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Agnes Blannbekin, Viennese Beguine: Life and Revelations. Translated from the Latin by Ulrike Wiethaus, with introduction, notes, and interpretive essay. [Library of Medieval Women.] (Rochester, New York: D. S. Brewer. 2002. Pp. vii, 184. $60.00.)
Agnes Blannbekin (ca. 1244-1315), Austrian mystic, may be little-known today because she was once briefly notorious. Like her more famous contemporary, Angela of Foligno, she dictated her revelations to an anonymous Franciscan confessor. One of those revelations, which the beguine herself was reluctant to disclose, involved the relic of Christ's circumcision. On the feast commemorating that event, Agnes felt the Lord's foreskin on her tongue, thin asthe membrane of an egg, and swallowed it with great sweetness "about a hundred times" (p. 35). Christ then revealed to her that his foreskin had been resurrected with him on Easter—although several churches claimed to possess the relic. When the first edition of Agnes's Revelations was published by Bernard Pez in 1731, it was attacked as blasphemous and promptly disappeared from view. Nor does any complete manuscript survive. The present abridged translation is based on Peter Dinzelbacher's edition of 1994, Leben und Offenbarungen der Wiener Begine Agnes Blannbekin, which relies on a rare copy ofPez.
Despite this scandalous history and a vision of the nude Christ, Agnes's text is considerably less erotic than the mystical writings of other beguines. The variety of her visions is typical of high medieval devotionalism. She uses familiar teaching techniques such as enumerating twelve glories of the Virgin, five types of confessors, and four ways of receiving the eucharist, made memorable through vivid color symbolism and animal imagery. The translator wants to see Agnes, a farmer's daughter, as representative of medieval women's "street mysticism" in contrast with the better-known "courtly mysticism" of Hadewijch and Mechthild of Magdeburg (p. 166). In one vision, for example, the beguine sees Christ dispensing different kinds of grace from three venues: a kitchen, a pharmacy, and a shop with general merchandise. Her revelations take the form of a spiritual diary organized around the liturgical year. Agnes's comments on the calendar can be most revealing when they are most disconcerting. For instance, she experiences Eastertide as the saddest time of year because Christ's followers no longer enjoy his bodily presence, but have not yet received the consolation of the Holy Spirit (p. 59). The beguine's Lenten devotions entail five thousand Pater Nosters and the same number of Ave Marias, with a genuflection to accompany each (p. 142), and on Good Friday she flagellates herself a thousand times with a juniper branch (p. 55).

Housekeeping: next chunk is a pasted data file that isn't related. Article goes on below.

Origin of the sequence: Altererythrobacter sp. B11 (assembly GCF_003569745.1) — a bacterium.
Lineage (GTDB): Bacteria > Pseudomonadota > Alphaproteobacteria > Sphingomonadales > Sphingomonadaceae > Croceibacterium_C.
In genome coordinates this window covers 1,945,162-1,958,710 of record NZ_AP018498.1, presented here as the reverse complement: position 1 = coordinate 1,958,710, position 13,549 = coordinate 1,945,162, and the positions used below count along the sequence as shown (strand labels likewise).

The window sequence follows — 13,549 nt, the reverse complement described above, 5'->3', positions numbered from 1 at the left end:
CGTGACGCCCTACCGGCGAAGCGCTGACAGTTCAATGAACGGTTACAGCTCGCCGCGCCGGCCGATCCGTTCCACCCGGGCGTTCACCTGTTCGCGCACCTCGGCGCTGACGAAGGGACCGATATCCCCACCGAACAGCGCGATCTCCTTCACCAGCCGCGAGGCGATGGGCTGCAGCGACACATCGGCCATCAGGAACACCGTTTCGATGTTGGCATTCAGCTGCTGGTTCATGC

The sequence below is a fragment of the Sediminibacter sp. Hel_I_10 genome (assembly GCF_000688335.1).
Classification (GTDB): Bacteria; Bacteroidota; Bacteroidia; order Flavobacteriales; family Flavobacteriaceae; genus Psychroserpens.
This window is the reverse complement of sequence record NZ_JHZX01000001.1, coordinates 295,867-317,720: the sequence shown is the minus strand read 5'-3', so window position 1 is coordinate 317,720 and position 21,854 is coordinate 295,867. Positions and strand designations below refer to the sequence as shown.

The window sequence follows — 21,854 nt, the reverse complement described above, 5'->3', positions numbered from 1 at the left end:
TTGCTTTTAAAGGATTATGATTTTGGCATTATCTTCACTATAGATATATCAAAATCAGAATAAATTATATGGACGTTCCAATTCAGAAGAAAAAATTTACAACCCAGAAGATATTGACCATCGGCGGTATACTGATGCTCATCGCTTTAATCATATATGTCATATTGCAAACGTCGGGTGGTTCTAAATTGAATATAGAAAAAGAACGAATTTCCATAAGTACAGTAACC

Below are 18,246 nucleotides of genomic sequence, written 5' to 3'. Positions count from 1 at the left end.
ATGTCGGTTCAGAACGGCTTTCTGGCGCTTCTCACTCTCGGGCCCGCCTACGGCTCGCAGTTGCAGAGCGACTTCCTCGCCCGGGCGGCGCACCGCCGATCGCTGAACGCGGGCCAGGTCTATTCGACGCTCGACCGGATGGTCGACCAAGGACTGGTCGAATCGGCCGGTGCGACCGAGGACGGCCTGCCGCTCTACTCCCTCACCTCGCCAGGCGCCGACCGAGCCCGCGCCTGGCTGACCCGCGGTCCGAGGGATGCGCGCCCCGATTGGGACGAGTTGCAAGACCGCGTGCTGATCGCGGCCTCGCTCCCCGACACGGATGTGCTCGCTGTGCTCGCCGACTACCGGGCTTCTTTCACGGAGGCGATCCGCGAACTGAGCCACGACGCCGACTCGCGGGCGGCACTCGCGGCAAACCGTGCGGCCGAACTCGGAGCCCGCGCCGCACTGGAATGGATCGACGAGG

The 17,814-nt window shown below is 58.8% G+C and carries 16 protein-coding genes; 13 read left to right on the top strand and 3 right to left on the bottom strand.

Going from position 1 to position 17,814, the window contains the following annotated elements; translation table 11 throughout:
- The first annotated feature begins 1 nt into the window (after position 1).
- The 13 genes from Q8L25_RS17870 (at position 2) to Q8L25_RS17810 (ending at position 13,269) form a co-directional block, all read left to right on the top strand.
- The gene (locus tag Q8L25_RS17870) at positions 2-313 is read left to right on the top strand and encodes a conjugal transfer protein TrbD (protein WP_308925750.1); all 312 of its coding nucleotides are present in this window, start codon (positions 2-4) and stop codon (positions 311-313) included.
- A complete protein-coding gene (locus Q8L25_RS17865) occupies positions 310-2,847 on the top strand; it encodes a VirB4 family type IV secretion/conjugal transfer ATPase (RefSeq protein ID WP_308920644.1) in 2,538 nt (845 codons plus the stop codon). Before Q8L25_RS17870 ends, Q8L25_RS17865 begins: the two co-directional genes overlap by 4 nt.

Ulrike Wiethaus's introduction and interpretive essay should be read with caution. Volumes in the Library of Medieval Women, despite their high prices, are pitched to undergraduates; hence the translations are often abridged, the introductions broad. Wiethaus finds Agnes's piety to be more "gynocentric" than it appears to this reviewer, and feels the need to remind readers several times that her views on "homosexuals, lepers, Jews, and people of color" (p. 8) are unacceptable [End Page 763] by today's standards. Nonetheless, scholars of women's spirituality will welcome this entrée to the text of a lively, hitherto inaccessible author.